“They had brought up wanting to coat the nozzles, and protect them instead of putting new ones on,” Perkins said. “Just imagine trying to coat a nozzle that’s an 1.5-inches (3.8 cm) wide by 12 inches [30.5 cm] long, and making sure it’s coated right. It’s almost impossible. That’s when we start bringing up our inserts. These inserts are typically 3/16-inch [0.5 cm] thick tubes, essentially, so you’re getting plenty of meat back in that nozzle.”
Thanks to the expanded work scope, the job lasted approximately three weeks. But that still worked within the confines of the planned turnaround, and that has led to a happy client — and one that hasn’t had problems since.
“They’re going to inspect it in 10 years,” Tzamtzis said. “Normally, at that point, there might be a little bit of wear and tear. But the coating should be intact. This coating should not be attacked by chemicals throughout its lifetime.”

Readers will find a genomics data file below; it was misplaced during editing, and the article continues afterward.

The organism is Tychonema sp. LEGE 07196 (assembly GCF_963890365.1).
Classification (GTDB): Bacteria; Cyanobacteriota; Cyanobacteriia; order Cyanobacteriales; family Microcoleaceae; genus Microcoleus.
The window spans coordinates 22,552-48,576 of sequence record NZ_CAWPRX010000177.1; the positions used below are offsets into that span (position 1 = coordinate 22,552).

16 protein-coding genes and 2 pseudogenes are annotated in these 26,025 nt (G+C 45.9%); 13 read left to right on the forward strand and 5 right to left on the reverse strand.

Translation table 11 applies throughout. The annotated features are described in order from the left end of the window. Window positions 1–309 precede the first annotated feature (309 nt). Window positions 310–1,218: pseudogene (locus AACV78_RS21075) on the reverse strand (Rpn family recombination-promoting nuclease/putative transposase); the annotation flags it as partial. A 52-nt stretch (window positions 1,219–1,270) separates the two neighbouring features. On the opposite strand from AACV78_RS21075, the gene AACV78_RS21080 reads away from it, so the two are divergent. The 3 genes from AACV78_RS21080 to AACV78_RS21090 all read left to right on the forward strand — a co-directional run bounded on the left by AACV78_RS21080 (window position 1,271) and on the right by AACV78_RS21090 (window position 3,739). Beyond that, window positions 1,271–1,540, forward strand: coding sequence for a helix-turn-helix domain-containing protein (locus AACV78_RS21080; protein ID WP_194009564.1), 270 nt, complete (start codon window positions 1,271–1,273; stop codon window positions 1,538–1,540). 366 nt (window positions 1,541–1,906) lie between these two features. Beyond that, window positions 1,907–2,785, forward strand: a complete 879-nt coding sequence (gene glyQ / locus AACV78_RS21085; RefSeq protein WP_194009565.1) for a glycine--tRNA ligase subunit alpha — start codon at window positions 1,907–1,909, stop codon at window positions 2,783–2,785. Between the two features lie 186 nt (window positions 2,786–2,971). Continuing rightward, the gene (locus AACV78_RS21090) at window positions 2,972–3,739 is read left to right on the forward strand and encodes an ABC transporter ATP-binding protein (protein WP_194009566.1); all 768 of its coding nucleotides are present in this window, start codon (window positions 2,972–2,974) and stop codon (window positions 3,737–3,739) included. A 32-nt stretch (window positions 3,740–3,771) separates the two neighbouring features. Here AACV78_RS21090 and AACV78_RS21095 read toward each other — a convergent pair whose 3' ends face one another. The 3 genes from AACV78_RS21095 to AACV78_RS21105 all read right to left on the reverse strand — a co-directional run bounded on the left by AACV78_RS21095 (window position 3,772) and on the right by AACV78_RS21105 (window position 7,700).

For BHI, the proof is in the contracts.
“They were very happy with it,” Perkins said. “We handled everything as good as we could, which was above and beyond their expectations, I believe. We’re still in there today. We’ve probably done 30 projects after that, ranging from one-day to one-week projects.”
“They’re still one of our largest clients,” Perkins concluded. “So that’s good news.”